Microscopic Anatomy Of The Female Reproductive Tract
The ovary has two distinct functions: germ cell production and steroid hormone biosynthesis. Germ cell support occurs in microscopic structures known as ovarian follicles. Resting follicles each contain a primitive or primordial oocyte surrounded by a single layer of cells, the granulosa cells. Surrounding the granulosa cells are a collar of cells known as theca cells. Theca cells produce androgens that are then converted to estrogens by the granulosa cells (Chapter 2). Steroid hormones produced by the ovary act within the follicle to support the developing oocyte and outside the ovary on target tissues.
The human ovary contains about 2 million oocytes at birth but only 100 000 at puberty. The number of oocytes continues to decrease throughout a woman’s reproductive lifespan. This decrease occurs because mitosis of the primitive oogonia stops midway through fetal life and does not resume. At the time mitosis stops, the newly formed oocytes enter into the prophase of the first meiotic division. They will remain in meiotic prophase until either they are stimulated to mature for ovulation or they degenerate in a process called atresia.
The primordial follicles are scattered just beneath the connective tissue capsule covering the ovary (Fig. 10.1). This superficial position permits ovulation into the abdominal cavity. The earliest signs of follicular growth are: (i) an increase in size of the oocyte; (ii) a change in the shape of the surrounding granulosa cells from flat to cuboidal; (iii) an increase in granulosa cell number; and (iv) the appearance of a zona pellucida around the oocyte. The zona pellucida is a sphere of gelatinous protein matrix immediately surrounding the oocyte. Once growth of the granulosa cells has produced three to four layers of cells, fluid begins to accumulate between the cells. This fluid resembles blood plasma and contains high concentrations of several protein and steroid hormones. When this follicular fluid accumulates around the oocyte, the follicle is known as a Graafian follicle and is approaching ovulation. Although as many as 20 follicles begin to mature in each wave of recruitment, typically only one successfully ovulates.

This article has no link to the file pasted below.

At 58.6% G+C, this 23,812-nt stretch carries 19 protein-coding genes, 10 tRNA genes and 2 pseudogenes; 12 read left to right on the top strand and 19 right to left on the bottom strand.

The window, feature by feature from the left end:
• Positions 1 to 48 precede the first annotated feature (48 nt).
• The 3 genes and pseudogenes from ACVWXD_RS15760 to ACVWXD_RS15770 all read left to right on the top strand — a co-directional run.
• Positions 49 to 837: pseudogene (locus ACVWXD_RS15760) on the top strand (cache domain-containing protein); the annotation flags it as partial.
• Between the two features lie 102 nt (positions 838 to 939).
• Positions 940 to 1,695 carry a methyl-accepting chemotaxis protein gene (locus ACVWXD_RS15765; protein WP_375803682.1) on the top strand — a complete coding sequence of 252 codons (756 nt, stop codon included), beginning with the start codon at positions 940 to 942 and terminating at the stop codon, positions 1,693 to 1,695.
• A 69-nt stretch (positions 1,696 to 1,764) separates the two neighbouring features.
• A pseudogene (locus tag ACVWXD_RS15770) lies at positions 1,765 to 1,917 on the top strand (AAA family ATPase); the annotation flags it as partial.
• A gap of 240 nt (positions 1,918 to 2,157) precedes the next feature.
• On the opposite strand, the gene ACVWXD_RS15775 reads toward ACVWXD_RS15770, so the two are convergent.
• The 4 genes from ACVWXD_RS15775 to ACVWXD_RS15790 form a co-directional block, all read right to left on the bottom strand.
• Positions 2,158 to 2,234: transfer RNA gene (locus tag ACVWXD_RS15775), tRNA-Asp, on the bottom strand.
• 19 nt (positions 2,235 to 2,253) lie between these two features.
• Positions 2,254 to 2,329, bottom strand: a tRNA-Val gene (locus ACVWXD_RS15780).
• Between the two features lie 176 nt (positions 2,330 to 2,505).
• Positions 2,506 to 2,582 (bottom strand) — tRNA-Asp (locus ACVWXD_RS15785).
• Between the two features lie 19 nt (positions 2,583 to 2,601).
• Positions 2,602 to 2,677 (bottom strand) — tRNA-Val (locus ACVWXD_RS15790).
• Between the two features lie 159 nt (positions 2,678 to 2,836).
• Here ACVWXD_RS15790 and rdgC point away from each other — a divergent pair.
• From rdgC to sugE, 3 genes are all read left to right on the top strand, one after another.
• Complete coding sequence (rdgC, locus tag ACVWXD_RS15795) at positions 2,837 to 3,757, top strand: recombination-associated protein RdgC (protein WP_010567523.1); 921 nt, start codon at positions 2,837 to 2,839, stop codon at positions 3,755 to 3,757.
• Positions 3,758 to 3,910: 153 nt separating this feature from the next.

Ovulation involves expulsion of the egg through a thinned-out area known as the stigma. Stigmata can be seen with the naked eye as “blisters” on the surface of the ovary. Once the oocyte is released, the follicle collapses and the granulosa cells proliferate to fill the space left by the oocyte and its associated follicular fluid. They undergo transformation into plump, endocrinologically active cells known as lutein cells. These lutein cells produce a yellow pigment and the structure containing these cells is appropriately called the corpus luteum, or yellow body. During corpus luteum formation, blood vessels penetrate the follicular basement membrane.
The lumen of the fallopian tube is covered by a columnar epithelium with long cilia on the surface of many of the cells. The cilia constantly beat toward the uterus, a function that facilitates movement of the nonmotile zygote toward the uterine cavity for implantation. When cilia are injured or incapable of movement, an embryo may inappropriately implant within the fallopian tube itself (ectopic pregnancy).
The vast majority of the uterine wall is composed of smooth muscle, called myometrium. The smooth muscle cells of the myometrium (myocytes) are attached by gap junctions, allowing rapid communication among neighboring cells and coordinated movement of the entire muscle mass. The uterus must be capable of enormous growth during pregnancy. This is accomplished by hypertrophy of the myocytes and by recruitment of new myocytes from stem cells residing within the myometrial connective tissue.